Wed, March 22, 2017

From Brooklyn Vegan:

Icelandic blackened post metal outfit Solstafir always carried a hint of 70’s hard rock classicism in them. Hell, many bands do. It’s difficult to imagine them or countrymen Sigur Ros existing without the droning hum of Pink Floyd’s Echoes, or the repetitive guitar cascade of Led Zeppelin’s “Kashmir” (not to mention Jimmy Page shredding a violin bow on his strings during those countless performances of “Dazed and Confused”). But Sigur Ros, and on their last record Sosltafir as well, tend to evoke the womblike feeling of a waking dream. Their cinematic counterparts are Richard Linklater’s ‘Waking Life’ or Terrence Malick’s ‘The Tree of Life’. These are intimate stories and sounds that follow their own internal logic. Solstafir, though, sing about the mythic and the poetic the same way Led Zeppelin did. They didn’t always capture those sounds, at least not reliably.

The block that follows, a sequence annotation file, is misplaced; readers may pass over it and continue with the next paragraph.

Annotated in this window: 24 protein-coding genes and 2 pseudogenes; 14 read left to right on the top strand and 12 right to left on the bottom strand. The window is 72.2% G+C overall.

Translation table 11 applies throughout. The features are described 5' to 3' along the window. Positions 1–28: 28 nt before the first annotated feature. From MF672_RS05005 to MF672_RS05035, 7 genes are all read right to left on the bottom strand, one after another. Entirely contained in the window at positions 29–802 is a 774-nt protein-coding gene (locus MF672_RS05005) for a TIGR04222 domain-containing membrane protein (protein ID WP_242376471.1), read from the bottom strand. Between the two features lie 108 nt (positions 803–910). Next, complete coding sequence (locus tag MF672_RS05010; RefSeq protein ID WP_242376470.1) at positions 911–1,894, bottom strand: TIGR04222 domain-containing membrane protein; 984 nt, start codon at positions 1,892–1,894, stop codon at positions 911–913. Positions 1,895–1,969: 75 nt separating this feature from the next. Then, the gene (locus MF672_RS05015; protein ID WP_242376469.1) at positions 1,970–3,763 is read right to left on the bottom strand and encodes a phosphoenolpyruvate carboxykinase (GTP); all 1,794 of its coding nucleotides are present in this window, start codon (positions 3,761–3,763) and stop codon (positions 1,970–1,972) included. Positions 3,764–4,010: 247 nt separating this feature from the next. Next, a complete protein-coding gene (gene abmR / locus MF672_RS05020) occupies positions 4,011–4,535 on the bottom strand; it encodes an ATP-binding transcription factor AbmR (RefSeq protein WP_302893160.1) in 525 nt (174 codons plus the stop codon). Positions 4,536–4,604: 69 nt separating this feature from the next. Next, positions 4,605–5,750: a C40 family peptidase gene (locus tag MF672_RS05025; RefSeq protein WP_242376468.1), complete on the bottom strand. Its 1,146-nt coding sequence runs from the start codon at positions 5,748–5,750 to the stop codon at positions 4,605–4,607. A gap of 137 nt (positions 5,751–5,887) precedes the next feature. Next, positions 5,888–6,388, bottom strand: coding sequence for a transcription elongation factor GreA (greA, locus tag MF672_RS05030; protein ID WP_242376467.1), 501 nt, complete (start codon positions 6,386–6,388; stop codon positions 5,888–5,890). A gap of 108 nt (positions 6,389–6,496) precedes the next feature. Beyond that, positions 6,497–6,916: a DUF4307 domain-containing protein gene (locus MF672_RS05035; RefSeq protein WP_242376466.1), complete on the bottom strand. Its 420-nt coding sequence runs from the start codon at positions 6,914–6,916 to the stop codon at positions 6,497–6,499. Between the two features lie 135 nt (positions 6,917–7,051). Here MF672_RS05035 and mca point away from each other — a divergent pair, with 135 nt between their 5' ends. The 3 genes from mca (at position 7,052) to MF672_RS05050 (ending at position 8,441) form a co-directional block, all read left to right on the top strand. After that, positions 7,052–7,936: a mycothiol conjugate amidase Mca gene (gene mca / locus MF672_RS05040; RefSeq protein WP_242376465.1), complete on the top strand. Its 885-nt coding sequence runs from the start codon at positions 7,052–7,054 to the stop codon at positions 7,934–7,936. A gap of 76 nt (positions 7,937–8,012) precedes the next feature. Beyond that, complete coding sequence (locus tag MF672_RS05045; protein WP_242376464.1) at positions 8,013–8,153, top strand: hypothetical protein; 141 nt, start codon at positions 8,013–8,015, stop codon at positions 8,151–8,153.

In contrast, their upcoming album Berdreyminn might as well be directed by Peter Jackson. Both mythic sensations and classic rock idioms come to mind. New song “Bláfjall”, streaming below, surfs atop an organ tone reminiscent of Richard Wright, but by the end settles into a tribal gallop that could be the drum beat from “Immigrant Song” played in slow motion. These are haughty comparisons, but Solstafir earn them.

Read More: Solstafir releasing ‘Berdreyminn’ (stream “Blafjall”) |